Some things are hurrying to come into being, others are hurrying to be gone, and part of that which is being born is already extinguished. Flows and changes are constantly renewing the world, just as the ceaseless passage of time makes eternity ever young. In this river, then, where there can be no foothold, what should anyone prize of all that races past him? It is as if he were to begin to fancy one of the little sparrows that fly past - but already it is gone from his sight. Indeed this is the nature of our very lives - as transient as the exhalation of vapour from the blood or a breath drawn from the air. No different from a single breath taken in and returned to the air, something which we do every moment, no different is the giving back of your whole power of breathing - acquired at your birth just yesterday or thereabouts - to that world from which you first drew it.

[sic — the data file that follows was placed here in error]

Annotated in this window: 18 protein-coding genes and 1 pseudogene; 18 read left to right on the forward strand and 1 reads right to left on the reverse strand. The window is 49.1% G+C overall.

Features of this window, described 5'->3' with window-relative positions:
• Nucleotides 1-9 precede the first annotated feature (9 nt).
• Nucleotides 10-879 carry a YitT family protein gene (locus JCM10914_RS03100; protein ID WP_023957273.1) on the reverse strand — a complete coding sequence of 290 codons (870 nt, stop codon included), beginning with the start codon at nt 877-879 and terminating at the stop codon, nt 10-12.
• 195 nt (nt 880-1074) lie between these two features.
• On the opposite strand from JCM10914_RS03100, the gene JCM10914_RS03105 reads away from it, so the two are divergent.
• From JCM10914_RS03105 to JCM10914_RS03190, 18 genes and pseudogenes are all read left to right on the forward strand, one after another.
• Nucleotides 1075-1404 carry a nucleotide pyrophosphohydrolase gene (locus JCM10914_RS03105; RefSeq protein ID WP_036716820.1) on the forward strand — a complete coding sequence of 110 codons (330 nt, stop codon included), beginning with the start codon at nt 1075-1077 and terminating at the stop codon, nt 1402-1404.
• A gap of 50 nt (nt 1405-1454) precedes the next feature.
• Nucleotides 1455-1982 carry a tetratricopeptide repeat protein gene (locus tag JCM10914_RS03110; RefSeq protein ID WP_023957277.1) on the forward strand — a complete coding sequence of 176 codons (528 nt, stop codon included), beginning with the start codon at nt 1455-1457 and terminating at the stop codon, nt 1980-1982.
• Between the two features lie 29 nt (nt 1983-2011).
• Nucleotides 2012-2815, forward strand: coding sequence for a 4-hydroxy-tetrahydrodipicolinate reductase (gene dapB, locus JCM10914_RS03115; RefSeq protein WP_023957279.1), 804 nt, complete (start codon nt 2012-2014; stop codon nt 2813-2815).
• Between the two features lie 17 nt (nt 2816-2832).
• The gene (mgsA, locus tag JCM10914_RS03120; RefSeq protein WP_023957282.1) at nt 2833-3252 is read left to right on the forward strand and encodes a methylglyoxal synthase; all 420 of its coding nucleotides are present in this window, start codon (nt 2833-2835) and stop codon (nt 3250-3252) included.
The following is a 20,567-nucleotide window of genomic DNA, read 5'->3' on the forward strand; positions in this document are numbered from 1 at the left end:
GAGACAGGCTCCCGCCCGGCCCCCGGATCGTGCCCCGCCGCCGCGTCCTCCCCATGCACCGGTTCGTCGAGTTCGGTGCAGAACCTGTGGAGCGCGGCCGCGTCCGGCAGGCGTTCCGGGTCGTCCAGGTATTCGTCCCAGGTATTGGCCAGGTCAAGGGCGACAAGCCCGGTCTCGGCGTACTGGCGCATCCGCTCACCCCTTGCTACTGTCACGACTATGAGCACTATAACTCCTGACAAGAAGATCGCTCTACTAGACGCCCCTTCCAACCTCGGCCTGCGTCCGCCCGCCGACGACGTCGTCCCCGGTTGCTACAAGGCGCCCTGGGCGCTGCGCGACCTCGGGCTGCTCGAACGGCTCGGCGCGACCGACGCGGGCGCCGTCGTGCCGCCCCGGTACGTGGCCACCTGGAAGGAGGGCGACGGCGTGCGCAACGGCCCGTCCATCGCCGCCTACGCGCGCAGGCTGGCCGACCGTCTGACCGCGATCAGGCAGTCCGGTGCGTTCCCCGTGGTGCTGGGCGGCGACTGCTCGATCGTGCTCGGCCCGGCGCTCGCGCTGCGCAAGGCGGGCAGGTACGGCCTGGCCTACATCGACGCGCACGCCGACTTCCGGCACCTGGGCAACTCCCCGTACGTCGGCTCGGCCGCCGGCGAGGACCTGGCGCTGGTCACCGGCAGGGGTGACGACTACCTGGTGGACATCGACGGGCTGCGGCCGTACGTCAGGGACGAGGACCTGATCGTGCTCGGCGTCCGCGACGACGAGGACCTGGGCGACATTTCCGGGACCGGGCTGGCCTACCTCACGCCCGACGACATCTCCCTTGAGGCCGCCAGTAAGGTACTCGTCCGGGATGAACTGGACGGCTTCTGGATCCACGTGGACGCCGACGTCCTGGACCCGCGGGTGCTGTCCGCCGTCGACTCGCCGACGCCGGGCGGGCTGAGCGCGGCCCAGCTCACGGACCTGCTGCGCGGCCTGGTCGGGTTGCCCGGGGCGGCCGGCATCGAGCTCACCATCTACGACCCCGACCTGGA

Death should constantly be before our eyes. Many avoid the thought of death. But those same people love the change in seasons, especially when summer gives way to autumn or when autumn gives fully to winter. As Marcus notes, change is constant and we should love it.
We breathe in, we breath out - no great matter to us.
We dip our hand into the river and no great matter to see some water or debris touch our hand and flow downstream.
We watch birds flutter about trees; they land and disappear as quickly as they came - no great matter.
In the vast flow of eternity, our first breath to our last breath is just as quick as a single inhalation and exhalation. Neither should upset us much at all.
(see also Citadel p. 171)